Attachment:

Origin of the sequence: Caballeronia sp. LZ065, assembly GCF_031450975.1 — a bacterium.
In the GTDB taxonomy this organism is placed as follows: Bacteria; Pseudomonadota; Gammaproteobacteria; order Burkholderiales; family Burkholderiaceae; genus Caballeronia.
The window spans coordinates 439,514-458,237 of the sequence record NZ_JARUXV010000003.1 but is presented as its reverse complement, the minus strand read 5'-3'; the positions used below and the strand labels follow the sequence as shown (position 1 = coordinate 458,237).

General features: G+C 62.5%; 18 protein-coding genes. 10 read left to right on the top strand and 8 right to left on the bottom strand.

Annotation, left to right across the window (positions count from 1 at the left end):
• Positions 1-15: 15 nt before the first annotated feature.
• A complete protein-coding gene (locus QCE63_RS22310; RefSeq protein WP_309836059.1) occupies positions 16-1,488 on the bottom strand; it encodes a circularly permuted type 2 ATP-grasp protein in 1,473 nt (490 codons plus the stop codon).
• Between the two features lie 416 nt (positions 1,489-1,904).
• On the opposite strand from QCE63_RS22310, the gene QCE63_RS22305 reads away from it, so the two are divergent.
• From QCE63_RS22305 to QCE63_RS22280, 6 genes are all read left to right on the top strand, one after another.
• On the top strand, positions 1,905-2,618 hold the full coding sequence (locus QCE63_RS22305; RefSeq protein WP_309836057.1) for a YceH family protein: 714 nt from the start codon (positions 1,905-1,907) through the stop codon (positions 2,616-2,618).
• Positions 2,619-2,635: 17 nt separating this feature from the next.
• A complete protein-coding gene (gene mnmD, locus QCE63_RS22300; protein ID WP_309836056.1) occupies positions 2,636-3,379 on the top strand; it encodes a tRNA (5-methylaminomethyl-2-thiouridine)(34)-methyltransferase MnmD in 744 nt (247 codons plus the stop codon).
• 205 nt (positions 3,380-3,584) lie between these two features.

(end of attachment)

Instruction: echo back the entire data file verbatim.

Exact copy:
Origin of the sequence: Caballeronia sp. LZ065, assembly GCF_031450975.1 — a bacterium.
In the GTDB taxonomy this organism is placed as follows: Bacteria; Pseudomonadota; Gammaproteobacteria; order Burkholderiales; family Burkholderiaceae; genus Caballeronia.
The window spans coordinates 439,514-458,237 of the sequence record NZ_JARUXV010000003.1 but is presented as its reverse complement, the minus strand read 5'-3'; the positions used below and the strand labels follow the sequence as shown (position 1 = coordinate 458,237).

General features: G+C 62.5%; 18 protein-coding genes. 10 read left to right on the top strand and 8 right to left on the bottom strand.

Annotation, left to right across the window (positions count from 1 at the left end):
• Positions 1-15: 15 nt before the first annotated feature.
• A complete protein-coding gene (locus QCE63_RS22310; RefSeq protein WP_309836059.1) occupies positions 16-1,488 on the bottom strand; it encodes a circularly permuted type 2 ATP-grasp protein in 1,473 nt (490 codons plus the stop codon).
• Between the two features lie 416 nt (positions 1,489-1,904).
• On the opposite strand from QCE63_RS22310, the gene QCE63_RS22305 reads away from it, so the two are divergent.
• From QCE63_RS22305 to QCE63_RS22280, 6 genes are all read left to right on the top strand, one after another.
• On the top strand, positions 1,905-2,618 hold the full coding sequence (locus QCE63_RS22305; RefSeq protein WP_309836057.1) for a YceH family protein: 714 nt from the start codon (positions 1,905-1,907) through the stop codon (positions 2,616-2,618).
• Positions 2,619-2,635: 17 nt separating this feature from the next.
• A complete protein-coding gene (gene mnmD, locus QCE63_RS22300; protein ID WP_309836056.1) occupies positions 2,636-3,379 on the top strand; it encodes a tRNA (5-methylaminomethyl-2-thiouridine)(34)-methyltransferase MnmD in 744 nt (247 codons plus the stop codon).
• 205 nt (positions 3,380-3,584) lie between these two features.